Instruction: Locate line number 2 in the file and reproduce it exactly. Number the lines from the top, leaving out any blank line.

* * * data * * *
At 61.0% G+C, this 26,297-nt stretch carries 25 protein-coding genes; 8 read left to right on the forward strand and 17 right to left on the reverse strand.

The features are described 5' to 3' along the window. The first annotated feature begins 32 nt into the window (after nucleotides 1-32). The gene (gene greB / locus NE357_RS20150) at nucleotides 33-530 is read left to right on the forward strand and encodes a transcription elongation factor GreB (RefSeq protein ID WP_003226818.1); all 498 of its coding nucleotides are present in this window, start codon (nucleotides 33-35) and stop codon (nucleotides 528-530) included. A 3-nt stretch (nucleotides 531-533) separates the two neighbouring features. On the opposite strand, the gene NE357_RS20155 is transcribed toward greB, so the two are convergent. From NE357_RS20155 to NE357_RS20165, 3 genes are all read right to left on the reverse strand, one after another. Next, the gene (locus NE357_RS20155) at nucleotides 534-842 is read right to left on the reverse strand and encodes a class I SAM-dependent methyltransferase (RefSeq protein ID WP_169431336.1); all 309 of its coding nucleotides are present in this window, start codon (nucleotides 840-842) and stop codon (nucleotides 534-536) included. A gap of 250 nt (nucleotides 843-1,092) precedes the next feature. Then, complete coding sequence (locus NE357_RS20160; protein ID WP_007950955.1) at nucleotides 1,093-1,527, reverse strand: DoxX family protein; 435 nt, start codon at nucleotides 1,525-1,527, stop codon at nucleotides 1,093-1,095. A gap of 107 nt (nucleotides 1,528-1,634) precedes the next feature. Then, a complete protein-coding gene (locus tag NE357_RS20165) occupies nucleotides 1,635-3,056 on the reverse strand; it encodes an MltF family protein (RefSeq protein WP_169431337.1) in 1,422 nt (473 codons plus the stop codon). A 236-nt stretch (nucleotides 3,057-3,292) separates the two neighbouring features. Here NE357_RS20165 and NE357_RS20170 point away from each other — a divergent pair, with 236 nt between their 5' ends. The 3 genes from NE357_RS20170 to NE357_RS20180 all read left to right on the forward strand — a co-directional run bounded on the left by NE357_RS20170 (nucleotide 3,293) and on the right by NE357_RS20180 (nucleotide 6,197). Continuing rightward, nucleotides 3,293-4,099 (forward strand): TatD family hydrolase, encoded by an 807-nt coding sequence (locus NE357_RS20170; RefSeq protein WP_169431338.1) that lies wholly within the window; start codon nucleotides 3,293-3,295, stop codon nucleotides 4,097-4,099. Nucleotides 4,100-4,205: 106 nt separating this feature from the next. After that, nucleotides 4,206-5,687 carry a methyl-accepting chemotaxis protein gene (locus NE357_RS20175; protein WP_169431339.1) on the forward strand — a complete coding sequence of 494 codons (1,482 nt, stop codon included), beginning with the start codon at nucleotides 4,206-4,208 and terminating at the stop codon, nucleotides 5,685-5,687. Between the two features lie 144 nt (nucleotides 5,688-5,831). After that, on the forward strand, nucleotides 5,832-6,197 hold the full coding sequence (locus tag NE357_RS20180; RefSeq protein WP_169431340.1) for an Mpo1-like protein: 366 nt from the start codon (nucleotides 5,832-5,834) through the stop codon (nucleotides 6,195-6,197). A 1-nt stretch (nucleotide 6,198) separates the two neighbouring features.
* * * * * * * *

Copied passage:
The features are described 5' to 3' along the window. The first annotated feature begins 32 nt into the window (after nucleotides 1-32). The gene (gene greB / locus NE357_RS20150) at nucleotides 33-530 is read left to right on the forward strand and encodes a transcription elongation factor GreB (RefSeq protein ID WP_003226818.1); all 498 of its coding nucleotides are present in this window, start codon (nucleotides 33-35) and stop codon (nucleotides 528-530) included. A 3-nt stretch (nucleotides 531-533) separates the two neighbouring features. On the opposite strand, the gene NE357_RS20155 is transcribed toward greB, so the two are convergent. From NE357_RS20155 to NE357_RS20165, 3 genes are all read right to left on the reverse strand, one after another. Next, the gene (locus NE357_RS20155) at nucleotides 534-842 is read right to left on the reverse strand and encodes a class I SAM-dependent methyltransferase (RefSeq protein ID WP_169431336.1); all 309 of its coding nucleotides are present in this window, start codon (nucleotides 840-842) and stop codon (nucleotides 534-536) included. A gap of 250 nt (nucleotides 843-1,092) precedes the next feature. Then, complete coding sequence (locus NE357_RS20160; protein ID WP_007950955.1) at nucleotides 1,093-1,527, reverse strand: DoxX family protein; 435 nt, start codon at nucleotides 1,525-1,527, stop codon at nucleotides 1,093-1,095. A gap of 107 nt (nucleotides 1,528-1,634) precedes the next feature. Then, a complete protein-coding gene (locus tag NE357_RS20165) occupies nucleotides 1,635-3,056 on the reverse strand; it encodes an MltF family protein (RefSeq protein WP_169431337.1) in 1,422 nt (473 codons plus the stop codon). A 236-nt stretch (nucleotides 3,057-3,292) separates the two neighbouring features. Here NE357_RS20165 and NE357_RS20170 point away from each other — a divergent pair, with 236 nt between their 5' ends. The 3 genes from NE357_RS20170 to NE357_RS20180 all read left to right on the forward strand — a co-directional run bounded on the left by NE357_RS20170 (nucleotide 3,293) and on the right by NE357_RS20180 (nucleotide 6,197). Continuing rightward, nucleotides 3,293-4,099 (forward strand): TatD family hydrolase, encoded by an 807-nt coding sequence (locus NE357_RS20170; RefSeq protein WP_169431338.1) that lies wholly within the window; start codon nucleotides 3,293-3,295, stop codon nucleotides 4,097-4,099. Nucleotides 4,100-4,205: 106 nt separating this feature from the next. After that, nucleotides 4,206-5,687 carry a methyl-accepting chemotaxis protein gene (locus NE357_RS20175; protein WP_169431339.1) on the forward strand — a complete coding sequence of 494 codons (1,482 nt, stop codon included), beginning with the start codon at nucleotides 4,206-4,208 and terminating at the stop codon, nucleotides 5,685-5,687. Between the two features lie 144 nt (nucleotides 5,688-5,831). After that, on the forward strand, nucleotides 5,832-6,197 hold the full coding sequence (locus tag NE357_RS20180; RefSeq protein WP_169431340.1) for an Mpo1-like protein: 366 nt from the start codon (nucleotides 5,832-5,834) through the stop codon (nucleotides 6,195-6,197). A 1-nt stretch (nucleotide 6,198) separates the two neighbouring features.